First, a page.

“Good, then let’s go.” Cassie slammed the door behind her and clomped up the walk.
She rang the doorbell and we waited. Waited for Brian to swing open the door and smile at us like a game-show host, telling us we looked stunning and introducing Cassie and me to our bachelors for the evening.
But the door stayed closed.
“I’ll do it,” Lila said, pushing her way through, her reasoning for Brian’s absence apparently the fact that Cassie didn’t know how to ring a doorbell. “They’re probably in the basement doing bong hits.” She rang the bell over and over so it made the impatient sound of a car alarm.
“Where are they?” Cassie asked.
“They have to be here,” Lila said, as much to herself as to us.
“Maybe we’re on Punk’d or something,” I said.
“That show is only for famous people, stupid,” Cassie said.
“Well, maybe we’re on a new show that we don’t know about yet,” I tried.
Cassie smirked. “Did you tell them the right night?”
Brian did attend a rival high school. It was possible he had been misinformed of the date of our prom. Even though I knew it was a crock, I attempted to hold onto this like a drowning person grabbing for an outstretched hand, because I was drowning.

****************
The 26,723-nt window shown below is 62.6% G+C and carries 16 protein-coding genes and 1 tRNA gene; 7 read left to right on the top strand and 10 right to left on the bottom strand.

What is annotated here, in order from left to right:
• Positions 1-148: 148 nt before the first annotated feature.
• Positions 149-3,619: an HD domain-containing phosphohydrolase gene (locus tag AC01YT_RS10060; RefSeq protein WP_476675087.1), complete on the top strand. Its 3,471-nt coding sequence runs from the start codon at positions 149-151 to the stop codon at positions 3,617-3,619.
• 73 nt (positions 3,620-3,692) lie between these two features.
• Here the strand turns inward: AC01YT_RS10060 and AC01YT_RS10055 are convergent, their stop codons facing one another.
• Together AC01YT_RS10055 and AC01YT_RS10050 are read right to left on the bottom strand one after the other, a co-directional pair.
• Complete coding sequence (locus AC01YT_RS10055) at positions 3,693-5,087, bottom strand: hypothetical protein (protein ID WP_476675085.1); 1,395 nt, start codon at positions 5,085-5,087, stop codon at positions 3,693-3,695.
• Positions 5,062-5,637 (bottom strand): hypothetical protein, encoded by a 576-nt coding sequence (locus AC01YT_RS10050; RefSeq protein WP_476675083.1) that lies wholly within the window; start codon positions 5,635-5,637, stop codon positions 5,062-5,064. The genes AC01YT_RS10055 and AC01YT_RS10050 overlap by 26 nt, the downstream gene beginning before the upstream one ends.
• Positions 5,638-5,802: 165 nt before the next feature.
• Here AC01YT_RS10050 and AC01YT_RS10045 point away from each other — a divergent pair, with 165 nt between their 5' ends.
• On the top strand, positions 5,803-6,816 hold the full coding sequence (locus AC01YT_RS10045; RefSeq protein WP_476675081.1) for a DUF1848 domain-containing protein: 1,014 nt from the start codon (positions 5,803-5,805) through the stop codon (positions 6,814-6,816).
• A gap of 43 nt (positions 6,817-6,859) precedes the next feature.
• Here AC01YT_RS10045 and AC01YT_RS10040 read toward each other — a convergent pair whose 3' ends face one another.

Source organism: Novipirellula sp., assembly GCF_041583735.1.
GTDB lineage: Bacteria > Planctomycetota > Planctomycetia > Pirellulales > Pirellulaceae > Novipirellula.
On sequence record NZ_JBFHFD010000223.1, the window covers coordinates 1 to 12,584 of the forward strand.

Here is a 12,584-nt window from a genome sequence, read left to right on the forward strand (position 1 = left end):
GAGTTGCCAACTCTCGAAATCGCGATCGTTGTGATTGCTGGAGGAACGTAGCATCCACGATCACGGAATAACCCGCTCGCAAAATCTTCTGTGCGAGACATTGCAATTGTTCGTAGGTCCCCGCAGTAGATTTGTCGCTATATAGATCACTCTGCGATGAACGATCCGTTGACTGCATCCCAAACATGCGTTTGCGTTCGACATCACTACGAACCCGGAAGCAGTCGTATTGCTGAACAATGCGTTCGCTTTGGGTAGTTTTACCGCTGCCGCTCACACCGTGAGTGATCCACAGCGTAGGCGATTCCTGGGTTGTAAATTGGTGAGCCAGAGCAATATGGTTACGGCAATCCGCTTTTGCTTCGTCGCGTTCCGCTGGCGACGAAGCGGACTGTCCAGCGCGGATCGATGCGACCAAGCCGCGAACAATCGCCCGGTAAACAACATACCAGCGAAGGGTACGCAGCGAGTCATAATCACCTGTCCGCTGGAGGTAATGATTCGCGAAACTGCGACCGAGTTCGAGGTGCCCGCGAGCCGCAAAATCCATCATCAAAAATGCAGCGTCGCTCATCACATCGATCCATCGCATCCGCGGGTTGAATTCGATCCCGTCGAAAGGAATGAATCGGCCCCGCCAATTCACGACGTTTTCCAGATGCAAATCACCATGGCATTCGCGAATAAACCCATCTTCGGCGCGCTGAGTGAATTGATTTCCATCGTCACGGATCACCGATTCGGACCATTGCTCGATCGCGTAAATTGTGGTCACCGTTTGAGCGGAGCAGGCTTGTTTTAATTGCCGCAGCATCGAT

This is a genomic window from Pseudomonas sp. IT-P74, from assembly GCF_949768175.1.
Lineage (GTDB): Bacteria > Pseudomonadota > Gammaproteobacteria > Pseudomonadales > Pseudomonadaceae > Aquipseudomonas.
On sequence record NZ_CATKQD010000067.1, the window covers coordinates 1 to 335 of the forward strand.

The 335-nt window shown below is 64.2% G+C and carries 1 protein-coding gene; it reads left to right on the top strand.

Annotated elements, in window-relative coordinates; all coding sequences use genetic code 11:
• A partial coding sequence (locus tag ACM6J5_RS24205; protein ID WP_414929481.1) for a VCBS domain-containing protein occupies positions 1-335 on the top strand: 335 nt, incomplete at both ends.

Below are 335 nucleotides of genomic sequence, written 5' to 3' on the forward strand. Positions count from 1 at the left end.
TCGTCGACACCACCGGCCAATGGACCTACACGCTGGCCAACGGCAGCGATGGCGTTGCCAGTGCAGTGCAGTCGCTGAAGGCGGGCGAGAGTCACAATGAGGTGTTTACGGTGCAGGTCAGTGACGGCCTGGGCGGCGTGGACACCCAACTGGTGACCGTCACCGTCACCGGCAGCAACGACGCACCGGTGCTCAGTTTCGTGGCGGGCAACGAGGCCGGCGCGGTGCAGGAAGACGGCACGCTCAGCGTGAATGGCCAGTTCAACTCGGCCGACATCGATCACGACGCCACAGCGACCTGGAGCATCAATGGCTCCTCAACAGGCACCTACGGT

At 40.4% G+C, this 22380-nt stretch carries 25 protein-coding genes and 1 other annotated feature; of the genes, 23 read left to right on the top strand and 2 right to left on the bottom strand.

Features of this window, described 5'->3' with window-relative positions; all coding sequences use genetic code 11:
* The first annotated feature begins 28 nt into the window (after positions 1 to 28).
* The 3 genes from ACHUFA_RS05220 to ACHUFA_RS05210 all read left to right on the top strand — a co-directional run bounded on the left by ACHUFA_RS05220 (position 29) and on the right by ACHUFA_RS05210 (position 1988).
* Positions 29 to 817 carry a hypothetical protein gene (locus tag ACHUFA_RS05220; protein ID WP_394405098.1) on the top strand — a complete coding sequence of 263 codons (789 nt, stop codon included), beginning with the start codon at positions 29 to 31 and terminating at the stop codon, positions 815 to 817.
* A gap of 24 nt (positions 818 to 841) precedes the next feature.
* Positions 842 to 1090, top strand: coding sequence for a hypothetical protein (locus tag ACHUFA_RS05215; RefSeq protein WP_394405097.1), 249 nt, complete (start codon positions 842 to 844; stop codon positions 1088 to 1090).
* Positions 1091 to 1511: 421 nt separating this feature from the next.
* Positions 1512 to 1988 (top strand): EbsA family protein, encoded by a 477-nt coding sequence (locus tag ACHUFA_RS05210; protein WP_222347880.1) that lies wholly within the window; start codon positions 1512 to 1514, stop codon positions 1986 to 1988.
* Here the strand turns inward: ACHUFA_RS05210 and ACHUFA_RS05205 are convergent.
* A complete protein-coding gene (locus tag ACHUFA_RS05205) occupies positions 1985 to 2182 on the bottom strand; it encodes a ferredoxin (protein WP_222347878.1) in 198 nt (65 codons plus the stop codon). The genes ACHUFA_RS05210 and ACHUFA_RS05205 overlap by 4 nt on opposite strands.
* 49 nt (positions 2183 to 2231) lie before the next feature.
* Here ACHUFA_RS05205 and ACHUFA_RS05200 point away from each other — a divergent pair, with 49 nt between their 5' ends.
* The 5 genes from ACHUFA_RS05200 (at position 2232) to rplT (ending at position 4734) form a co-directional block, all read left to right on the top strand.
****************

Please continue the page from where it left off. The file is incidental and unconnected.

Lila ignored Cassie and stuck her face to the sidelight window. She banged on the door like she was locked on the inside of it.
“There’s obviously no one home,” Cassie said, in a tone that suggested she was talking as much about Lila’s behavior as she was about Brian’s empty house.
I couldn’t breathe. I felt like I had been punched in the throat. This was supposed to be the night where my date would realize that he couldn’t live without me, that he would love me forever. But that date didn’t exist.
“I’m going to look around back,” Lila said, walking away in what appeared to be an attempt to shut Cassie up; this rarely worked.